Of course this whole thing would involve somehow getting around the problem of training weights on a live model for the most recent sample. Or alternatively perhaps the weights could still remain static but we'd use two or three different models of weights to represent time somehow.

Nevertheless I can't help but see short term memory of some form as being a requirement if AI is to not be "so stupid" when it observes something unique, and if it's to ever classify things based on time and recent observations.

I'm curious if there's any research papers or other sources that explore any aspect of incorporating time using multiple recent classifications or something else that could be considered a short term memory of sorts to help reach a more general form of generalization that the NNet doesn't necessarily see in its training, ie: making it able to avoid noise using time as a feature to help it do so, or using time from multiple recent classifications as a way to estimate speed and use that as a feature? I'd appreciate the answer to include some specific experiment or methodology as to how this sort of thing might be added to NNets (or list it as a source), or if this is not an area of active research, why not.

Thank you.

$\endgroup$
  • $\begingroup$ Thank you @NeilSlater I have updated with a more specific question at the end, I hope this satisfies the requirements. $\endgroup$ – user4779 Mar 10 at 9:56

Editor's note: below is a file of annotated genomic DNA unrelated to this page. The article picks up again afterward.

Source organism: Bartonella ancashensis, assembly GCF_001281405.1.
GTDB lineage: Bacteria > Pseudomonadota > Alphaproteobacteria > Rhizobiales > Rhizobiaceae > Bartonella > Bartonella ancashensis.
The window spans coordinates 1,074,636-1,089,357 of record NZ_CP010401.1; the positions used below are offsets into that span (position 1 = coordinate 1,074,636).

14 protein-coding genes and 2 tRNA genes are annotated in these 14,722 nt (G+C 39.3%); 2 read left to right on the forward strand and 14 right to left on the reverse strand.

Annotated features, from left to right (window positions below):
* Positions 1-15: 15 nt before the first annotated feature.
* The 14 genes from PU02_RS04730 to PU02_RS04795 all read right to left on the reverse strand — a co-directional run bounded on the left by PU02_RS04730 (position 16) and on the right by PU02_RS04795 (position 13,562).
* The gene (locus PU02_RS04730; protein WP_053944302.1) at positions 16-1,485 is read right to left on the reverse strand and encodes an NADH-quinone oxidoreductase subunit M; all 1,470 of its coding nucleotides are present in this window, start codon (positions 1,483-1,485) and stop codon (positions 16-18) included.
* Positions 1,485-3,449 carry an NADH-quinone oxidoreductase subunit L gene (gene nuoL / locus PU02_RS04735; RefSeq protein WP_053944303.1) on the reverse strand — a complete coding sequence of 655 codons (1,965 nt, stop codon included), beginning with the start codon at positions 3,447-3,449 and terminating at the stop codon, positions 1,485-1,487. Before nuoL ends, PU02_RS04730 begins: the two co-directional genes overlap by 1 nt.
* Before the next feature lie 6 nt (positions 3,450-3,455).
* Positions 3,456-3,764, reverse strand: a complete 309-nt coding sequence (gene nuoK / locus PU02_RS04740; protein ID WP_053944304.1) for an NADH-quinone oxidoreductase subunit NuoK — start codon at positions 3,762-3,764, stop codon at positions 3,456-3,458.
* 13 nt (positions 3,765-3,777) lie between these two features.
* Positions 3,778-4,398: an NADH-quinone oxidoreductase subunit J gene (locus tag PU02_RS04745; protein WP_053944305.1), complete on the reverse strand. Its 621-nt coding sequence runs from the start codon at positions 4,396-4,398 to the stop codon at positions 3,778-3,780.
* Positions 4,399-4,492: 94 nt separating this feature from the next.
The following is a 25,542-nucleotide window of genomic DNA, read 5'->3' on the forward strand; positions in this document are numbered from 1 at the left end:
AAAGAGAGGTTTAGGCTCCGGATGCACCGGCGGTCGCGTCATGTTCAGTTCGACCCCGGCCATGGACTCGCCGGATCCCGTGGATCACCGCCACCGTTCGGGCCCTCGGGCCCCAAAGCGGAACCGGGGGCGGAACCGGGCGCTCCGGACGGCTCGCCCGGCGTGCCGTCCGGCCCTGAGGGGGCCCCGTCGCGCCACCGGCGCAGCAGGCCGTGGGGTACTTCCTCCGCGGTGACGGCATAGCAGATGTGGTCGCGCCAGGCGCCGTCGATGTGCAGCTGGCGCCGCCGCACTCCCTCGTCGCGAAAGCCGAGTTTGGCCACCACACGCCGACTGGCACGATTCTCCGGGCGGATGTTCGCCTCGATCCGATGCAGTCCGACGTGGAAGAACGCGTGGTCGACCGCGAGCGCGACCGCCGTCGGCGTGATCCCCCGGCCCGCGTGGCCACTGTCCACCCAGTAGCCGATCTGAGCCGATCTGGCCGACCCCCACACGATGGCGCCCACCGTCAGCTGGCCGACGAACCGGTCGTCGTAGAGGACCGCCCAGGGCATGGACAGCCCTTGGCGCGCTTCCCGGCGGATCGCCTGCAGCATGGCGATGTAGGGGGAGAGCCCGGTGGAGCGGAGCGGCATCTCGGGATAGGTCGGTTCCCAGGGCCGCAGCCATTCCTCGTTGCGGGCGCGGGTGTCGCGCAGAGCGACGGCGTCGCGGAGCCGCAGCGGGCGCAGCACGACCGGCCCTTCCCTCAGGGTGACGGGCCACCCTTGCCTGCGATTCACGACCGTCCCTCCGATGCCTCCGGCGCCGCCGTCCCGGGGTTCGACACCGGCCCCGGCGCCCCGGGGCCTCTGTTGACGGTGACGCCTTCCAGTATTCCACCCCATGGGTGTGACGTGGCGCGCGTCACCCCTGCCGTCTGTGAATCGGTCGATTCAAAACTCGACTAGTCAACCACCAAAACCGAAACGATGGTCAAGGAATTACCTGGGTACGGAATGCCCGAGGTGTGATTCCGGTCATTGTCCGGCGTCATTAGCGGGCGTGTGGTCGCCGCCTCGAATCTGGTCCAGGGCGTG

• $\begingroup$ Thanks for the edit, that looks better to me now $\endgroup$ – Neil Slater Mar 10 at 10:13
  • $\begingroup$ I think that's what recurrent NNs are for; they have something that could be interpreted as a short term memory. $\endgroup$ – Oliver Mason Mar 10 at 16:00
3
$\begingroup$

What you're describing is called a recurrent neural network. There are a large number of designs in this family that all have the ability to remember recent inputs and use them in the processing of future inputs. The "Long Short Term Memory" or LSTM architecture was one of the most successful in this family.

These are actually very widely used in things like self-driving cars too, so, on their own, they are not enough to overcome the brittleness of current models.

$\endgroup$
  • $\begingroup$ I am curious tho...Yes NN's the only thing used in cars? Or is it integrated with RL? Which among it plays the major part? $\endgroup$ – DuttaA Mar 10 at 17:32
  • 1
    $\begingroup$ @DuttaA Reinforcement learning is an algorithm that provides you with an error signal for learning the relationships between states of the world, actions you could take in those states, and some measure of 'utility' or benefit to the agent. Usually this relationship is modeled as a function. One approach is to learn the function explicitly (fine for small, discrete domains). Another is to approximate the function. Neural nets are powerful function approximators, and can learn well from error signals, and this is where they fit in for the RL problem of self-driving cares. $\endgroup$ – John Doucette Mar 10 at 20:19
  • 1
    $\begingroup$ You're right. I've heard of RNNs before but never delved into their specifics, now I will. Thank you. LSTM looks like an interesting way to overcome prior observations from a long time ago. $\endgroup$ – user4779 Mar 11 at 4:48

Your Answer

By clicking “Post Your Answer”, you agree to our terms of service, privacy policy and cookie policy

Not the answer you're looking for? Browse other questions tagged or ask your own question.